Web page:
Turning the Page on E-Readers

By Schiller, Kurt | Information Today, April 2010 | Go to article overview

Turning the Page on E-Readers


Schiller, Kurt, Information Today


The e-reader market has reached a crossroads. While single-purpose readers such as Amazon's Kindle and Barnes & Noble's nook captured early adopters despite colorless displays and limited features, publishers and developers are expanding the ebook market and attracting a new class of consumers. Companies are taking e-readers in entirely new directions.

Peeking Over the Horizon

Each January, the world's big players in the electronics and software companies gather in Las Vegas for the Consumer Electronics Show (CES), a showcase for the latest cutting-edge products. In addition to big-ticket innovations such as Intel's Minority Report-like interactive display system and Panasonic's 3D plasma TV, this year's CES featured plenty of new e-readers, each revolutionizing the market in its own way.

As one of the newcomers, Plastic Logic's QUE reader is designed to target periodical-hungry professional readers. Lightweight with an 8.5" x 11" screen, the QUE is geared toward replicating magazine layouts. Though it can display ebooks, it also features subscription-based access to publications such as the Harvard Business Review, The Atlantic, Forbes, and The New Yorker. It also allows users to store and access PDFs, Word documents, PowerPoint presentations, and spreadsheets.

However, the QUE has its drawbacks. As with the Kindle and the nook, its display remains black-and-white, it lacks multimedia capabilities, and it features a hefty price: The basic Wi-Fi version retails for $649, while the 3G version is $799.

Another contender is Spring Design, Inc.'s Alex reader, one of a growing number of e-readers that feature more than one display. In addition to a 6" e-paper display, the Alex also has a 3.5" color LCD touchscreen. While the larger screen displays ebooks, the smaller one lets users browse the web, handle email functions, and explore multimedia content. The color screen can also be used as an extension of the larger screen.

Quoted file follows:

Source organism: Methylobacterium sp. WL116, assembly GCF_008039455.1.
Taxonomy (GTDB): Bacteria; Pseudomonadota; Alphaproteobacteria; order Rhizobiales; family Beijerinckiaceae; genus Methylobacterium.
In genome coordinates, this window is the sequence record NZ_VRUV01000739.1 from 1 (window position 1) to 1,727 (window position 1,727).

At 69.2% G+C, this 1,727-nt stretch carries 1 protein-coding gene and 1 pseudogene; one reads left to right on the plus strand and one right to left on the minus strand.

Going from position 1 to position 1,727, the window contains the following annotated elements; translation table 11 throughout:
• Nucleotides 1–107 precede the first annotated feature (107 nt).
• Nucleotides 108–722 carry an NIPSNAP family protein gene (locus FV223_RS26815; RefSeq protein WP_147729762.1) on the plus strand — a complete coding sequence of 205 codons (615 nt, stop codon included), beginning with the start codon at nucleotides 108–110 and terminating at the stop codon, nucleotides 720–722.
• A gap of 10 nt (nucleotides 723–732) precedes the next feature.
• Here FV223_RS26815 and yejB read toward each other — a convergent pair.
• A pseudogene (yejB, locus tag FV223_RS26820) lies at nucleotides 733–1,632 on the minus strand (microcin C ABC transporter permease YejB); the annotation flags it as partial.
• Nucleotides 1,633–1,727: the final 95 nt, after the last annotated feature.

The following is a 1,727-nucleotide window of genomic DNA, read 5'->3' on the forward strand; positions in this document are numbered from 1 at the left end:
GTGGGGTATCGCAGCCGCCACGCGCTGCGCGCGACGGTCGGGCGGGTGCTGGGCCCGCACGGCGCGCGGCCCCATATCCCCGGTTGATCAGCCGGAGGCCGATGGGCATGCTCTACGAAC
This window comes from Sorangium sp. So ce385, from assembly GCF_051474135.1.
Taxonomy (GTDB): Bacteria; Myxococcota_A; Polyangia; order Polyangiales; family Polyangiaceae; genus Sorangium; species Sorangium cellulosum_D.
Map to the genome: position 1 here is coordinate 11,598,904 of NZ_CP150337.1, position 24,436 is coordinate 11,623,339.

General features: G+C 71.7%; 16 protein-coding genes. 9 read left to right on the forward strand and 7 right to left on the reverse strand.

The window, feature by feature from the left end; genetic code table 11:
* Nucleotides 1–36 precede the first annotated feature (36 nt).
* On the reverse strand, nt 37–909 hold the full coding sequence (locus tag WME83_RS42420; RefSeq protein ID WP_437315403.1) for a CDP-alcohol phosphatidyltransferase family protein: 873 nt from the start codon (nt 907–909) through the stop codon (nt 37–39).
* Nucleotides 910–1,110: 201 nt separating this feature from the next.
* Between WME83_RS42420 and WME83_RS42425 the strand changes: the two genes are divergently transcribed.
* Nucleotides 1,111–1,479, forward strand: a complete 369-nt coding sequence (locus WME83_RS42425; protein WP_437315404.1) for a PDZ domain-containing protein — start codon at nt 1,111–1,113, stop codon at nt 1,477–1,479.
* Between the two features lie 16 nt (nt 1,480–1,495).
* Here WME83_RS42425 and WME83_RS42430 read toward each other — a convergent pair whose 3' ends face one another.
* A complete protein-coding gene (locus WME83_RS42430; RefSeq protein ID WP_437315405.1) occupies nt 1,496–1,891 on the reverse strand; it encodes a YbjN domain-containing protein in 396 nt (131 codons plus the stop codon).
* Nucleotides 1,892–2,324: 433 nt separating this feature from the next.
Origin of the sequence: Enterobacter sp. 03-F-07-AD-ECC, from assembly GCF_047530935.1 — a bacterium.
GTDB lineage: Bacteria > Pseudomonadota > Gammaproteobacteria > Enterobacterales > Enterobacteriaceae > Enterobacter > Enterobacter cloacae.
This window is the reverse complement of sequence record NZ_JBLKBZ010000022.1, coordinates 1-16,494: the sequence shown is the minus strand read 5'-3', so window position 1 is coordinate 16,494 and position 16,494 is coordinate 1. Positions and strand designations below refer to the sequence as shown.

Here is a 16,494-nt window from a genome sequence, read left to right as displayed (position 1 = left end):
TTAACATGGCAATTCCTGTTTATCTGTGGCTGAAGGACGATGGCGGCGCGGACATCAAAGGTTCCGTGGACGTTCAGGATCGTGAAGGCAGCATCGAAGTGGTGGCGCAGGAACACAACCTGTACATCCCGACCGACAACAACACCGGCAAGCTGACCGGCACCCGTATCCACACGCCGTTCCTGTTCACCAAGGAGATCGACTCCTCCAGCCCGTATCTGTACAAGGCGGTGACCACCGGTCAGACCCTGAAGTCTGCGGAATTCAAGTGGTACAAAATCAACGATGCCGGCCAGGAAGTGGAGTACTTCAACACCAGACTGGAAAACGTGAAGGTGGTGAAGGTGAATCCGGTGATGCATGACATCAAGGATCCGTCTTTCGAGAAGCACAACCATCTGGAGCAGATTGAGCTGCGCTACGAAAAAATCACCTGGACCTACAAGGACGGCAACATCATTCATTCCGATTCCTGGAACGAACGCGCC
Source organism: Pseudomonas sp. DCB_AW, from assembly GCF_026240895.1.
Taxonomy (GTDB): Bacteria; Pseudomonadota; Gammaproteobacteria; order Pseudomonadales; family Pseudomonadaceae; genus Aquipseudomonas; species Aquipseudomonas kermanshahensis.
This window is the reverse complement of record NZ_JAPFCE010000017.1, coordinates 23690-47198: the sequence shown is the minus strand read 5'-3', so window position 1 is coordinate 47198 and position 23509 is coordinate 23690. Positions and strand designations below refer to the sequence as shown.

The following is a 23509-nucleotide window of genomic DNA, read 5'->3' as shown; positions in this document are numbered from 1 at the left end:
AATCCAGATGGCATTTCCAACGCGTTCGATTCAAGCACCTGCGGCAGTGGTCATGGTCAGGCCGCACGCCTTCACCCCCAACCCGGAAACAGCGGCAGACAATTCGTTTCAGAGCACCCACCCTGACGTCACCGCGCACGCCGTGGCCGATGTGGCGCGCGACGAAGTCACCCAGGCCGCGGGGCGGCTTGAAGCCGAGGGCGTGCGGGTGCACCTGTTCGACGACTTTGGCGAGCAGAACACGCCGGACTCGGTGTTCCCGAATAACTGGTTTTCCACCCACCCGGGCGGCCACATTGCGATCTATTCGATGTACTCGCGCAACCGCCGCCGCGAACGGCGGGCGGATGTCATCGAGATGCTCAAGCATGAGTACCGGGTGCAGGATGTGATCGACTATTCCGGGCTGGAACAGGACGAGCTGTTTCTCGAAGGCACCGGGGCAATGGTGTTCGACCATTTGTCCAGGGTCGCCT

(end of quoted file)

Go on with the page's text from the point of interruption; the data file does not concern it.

As with the QUE reader, the Alex's price may be a concern. At $399, it costs more than the Kindle or the nook (both retailing for $259), and consumers may not consider the price to be worth its smartphonelike web browsing and email functionality.

[ILLUSTRATION OMITTED]

Another new reader may offer unique insights into the ebook market for magazine publishers. The Skiff reader, which is affiliated with the Hearst Corp., has Wi-Fi and 3G, along with a sizable 11.5" high-resolution touchscreen. The screen is made of a shatterproof metal-foil material developed by LG that eliminates the need for a glass screen and improves the device's durability. However, the Skiff's high-resolution display is limited to shades of gray.

As with the QUE reader, the Skiff's main target is the newspaper and magazine markets. The format is designed to enable the device to incorporate the complex layouts of modern newspapers and magazines, along with high-resolution graphics and typography. The accompanying Skiff Store will also let users access content on a multitude of devices in addition to the Skiff.

Judging an E-Reader by Its Cover

One of the ways that e-readers are coping with different display technologies is by including multiple displays, each geared toward a specific purpose. While the Alex reader and the nook are following this market, another company is taking the idea even further.

[ILLUSTRATION OMITTED]

The enTourage's eDGe (priced at $499) has multiple screens, with a battery-saving e-paper display for ebooks and a color touchscreen for multimedia and web browsing. Rather than using both screens in a relatively small area, enTourage opted for a unique clamshell design that is more akin to a laptop or netbook than a traditional e-reader.

"The eDGe is really an integration of an e-paper display and an LCD display into what we call a dual book," says enTourage's VP of marketing and business development Doug Atkinson. …

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